This Labor Day We Reflect on Worker Movements Across the US
Most of us have seen a steady decline in the share of workers represented by organized labor. As we return from a long and needed Labor Day weekend, we are taking stock of surging labor activism within all sectors of the economy.
CFA members joined more than 5,000 people marching for farmworkers’ rights and protections on August 26.
The rally was part of advocacy around Assembly Bill 2183, which would give farmworkers the right to vote for union elections free from intimidation.
Last year, Newsom vetoed a similar one, and the governor’s office stated that he would not sign this bill. Criticism of Newsom has centered on his ownership of hospitality and wine businesses.
Recently United Farm Workers held a vigil in the sweltering Sacramento heat to press await Governor Newsom to sign signature on AB 2183. While many had Labor Day weekend off agricultural workers were still working in life threatening temperatures.
On Sunday, President Biden stated his support of the bill.
“Farmworkers worked tirelessly and at great personal risk to keep food on America’s tables during the pandemic,” he said. “In the state with the largest population of farmworkers, the least we owe them is an easier path to make a free and fair choice to organize a union.”
Across the Country Workers are rising up.
A recent Gallup poll indicates that union popularity at an all-time 57 year high.
Last year, there were zero unionized Starbucks locations in the US. This Labor Day, workers in more than 235 Starbucks stores across 33 states have unionized, with nearly 100 more filling for elections.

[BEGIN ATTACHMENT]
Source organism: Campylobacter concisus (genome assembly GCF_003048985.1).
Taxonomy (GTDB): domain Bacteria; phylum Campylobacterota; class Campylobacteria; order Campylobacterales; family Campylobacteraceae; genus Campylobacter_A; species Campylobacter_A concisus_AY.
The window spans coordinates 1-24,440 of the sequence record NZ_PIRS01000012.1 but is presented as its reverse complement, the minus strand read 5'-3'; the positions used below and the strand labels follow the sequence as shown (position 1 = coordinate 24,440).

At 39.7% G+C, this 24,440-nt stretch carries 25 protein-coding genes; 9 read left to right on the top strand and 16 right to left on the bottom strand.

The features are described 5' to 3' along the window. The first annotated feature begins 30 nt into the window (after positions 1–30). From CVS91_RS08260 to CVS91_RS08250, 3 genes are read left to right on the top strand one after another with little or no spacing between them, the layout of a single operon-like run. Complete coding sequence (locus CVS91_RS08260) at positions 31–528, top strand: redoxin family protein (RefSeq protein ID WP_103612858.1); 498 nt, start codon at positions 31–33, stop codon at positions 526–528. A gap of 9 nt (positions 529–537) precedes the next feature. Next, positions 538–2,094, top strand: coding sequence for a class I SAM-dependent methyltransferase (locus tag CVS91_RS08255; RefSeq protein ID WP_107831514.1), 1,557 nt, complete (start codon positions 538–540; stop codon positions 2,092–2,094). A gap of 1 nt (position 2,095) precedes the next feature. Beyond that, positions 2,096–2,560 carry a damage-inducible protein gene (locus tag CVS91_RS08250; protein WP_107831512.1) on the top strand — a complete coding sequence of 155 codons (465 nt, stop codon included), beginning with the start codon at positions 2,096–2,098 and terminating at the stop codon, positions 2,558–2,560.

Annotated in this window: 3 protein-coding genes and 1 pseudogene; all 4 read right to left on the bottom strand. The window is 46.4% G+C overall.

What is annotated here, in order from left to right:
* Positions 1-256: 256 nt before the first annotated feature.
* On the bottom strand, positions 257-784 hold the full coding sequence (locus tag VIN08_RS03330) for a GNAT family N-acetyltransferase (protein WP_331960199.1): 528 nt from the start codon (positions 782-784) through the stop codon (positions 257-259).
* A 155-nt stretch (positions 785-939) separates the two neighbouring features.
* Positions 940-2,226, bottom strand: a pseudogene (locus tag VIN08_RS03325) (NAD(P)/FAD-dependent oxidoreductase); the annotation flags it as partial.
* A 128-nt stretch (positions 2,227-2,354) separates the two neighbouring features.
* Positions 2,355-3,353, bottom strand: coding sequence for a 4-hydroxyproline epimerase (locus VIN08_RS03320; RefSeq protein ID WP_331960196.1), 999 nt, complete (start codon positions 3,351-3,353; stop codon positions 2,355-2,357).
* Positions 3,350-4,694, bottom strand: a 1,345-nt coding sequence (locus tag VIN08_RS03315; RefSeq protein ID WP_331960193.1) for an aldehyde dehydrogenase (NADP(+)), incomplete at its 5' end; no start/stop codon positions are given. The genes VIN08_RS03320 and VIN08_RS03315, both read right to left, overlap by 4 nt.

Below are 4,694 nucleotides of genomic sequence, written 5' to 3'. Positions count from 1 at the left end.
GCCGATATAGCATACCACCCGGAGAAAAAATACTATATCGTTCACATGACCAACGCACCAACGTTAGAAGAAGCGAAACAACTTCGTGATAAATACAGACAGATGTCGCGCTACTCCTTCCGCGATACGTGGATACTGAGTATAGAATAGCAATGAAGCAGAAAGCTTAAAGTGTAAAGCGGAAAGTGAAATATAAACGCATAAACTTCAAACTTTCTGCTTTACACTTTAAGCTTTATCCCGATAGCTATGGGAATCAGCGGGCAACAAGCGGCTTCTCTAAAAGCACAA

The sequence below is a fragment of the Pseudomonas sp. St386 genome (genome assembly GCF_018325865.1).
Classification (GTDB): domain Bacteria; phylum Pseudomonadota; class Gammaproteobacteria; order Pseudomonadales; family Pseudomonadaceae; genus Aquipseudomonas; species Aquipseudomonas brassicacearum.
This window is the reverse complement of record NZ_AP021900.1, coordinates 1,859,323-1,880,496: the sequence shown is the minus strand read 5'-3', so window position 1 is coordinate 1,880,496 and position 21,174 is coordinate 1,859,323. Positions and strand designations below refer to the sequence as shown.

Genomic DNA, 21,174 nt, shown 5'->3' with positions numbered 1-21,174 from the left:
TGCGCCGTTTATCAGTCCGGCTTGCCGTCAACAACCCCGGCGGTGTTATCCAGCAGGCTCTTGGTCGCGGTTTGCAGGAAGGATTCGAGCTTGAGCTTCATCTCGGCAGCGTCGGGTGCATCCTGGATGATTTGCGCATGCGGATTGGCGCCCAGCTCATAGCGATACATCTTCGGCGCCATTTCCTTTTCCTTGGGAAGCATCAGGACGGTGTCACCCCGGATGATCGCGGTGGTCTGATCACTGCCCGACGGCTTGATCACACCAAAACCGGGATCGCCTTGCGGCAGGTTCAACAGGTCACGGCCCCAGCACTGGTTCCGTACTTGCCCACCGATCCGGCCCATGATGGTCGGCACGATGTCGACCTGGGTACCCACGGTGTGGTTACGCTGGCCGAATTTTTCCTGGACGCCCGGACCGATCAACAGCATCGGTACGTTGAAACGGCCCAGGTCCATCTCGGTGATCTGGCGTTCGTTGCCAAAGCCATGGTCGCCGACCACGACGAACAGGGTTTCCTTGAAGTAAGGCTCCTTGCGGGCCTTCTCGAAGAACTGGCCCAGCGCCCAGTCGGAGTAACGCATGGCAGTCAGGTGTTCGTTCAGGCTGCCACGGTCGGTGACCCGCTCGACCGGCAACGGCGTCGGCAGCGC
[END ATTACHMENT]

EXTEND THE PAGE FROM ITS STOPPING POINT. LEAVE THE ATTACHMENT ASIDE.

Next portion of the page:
Amazon workers at the JFK8 warehouse in Staten Island formed the first unionized Amazon warehouse. Since then, organizing has continued sparking worker actions.
In Hadley, Mass., and Minneapolis, Minn., workers at Trader Joe’s voted to form a union.
REI workers in New York City voted to form the company’s first union. A store in California is forming the second union.
At Chipotle and Apple stores, workers formed the companies’ first unions.
Over 50 percent of potentially 5,000 Minor League Baseball players recently signed union recognition cards.
UPS workers are gearing up for what are expected to be contentious contract negotiations, with most expecting a strike. With 350,000 workers represented by Teamsters, a potential strike would be the largest in US history.
Planned Parenthood and reproductive justice workers are unionizing in historic numbers despite precarious political environments.
Over 2,000 mental healthcare workers at Kaiser in Northern California remain on strike into their third week with NUHW.
Fifteen thousand members of the Minnesota Nurses Association (MNA) have set a strike date for September 12. The proposed MNA strike could be the largest private sector nurses strike in US history.
Over the weekend Boston University Grad student Workers announced their intention to form a union.
In a time of massive corporate profits and increasing income inequality, corporations’ anti-union tactics are rife.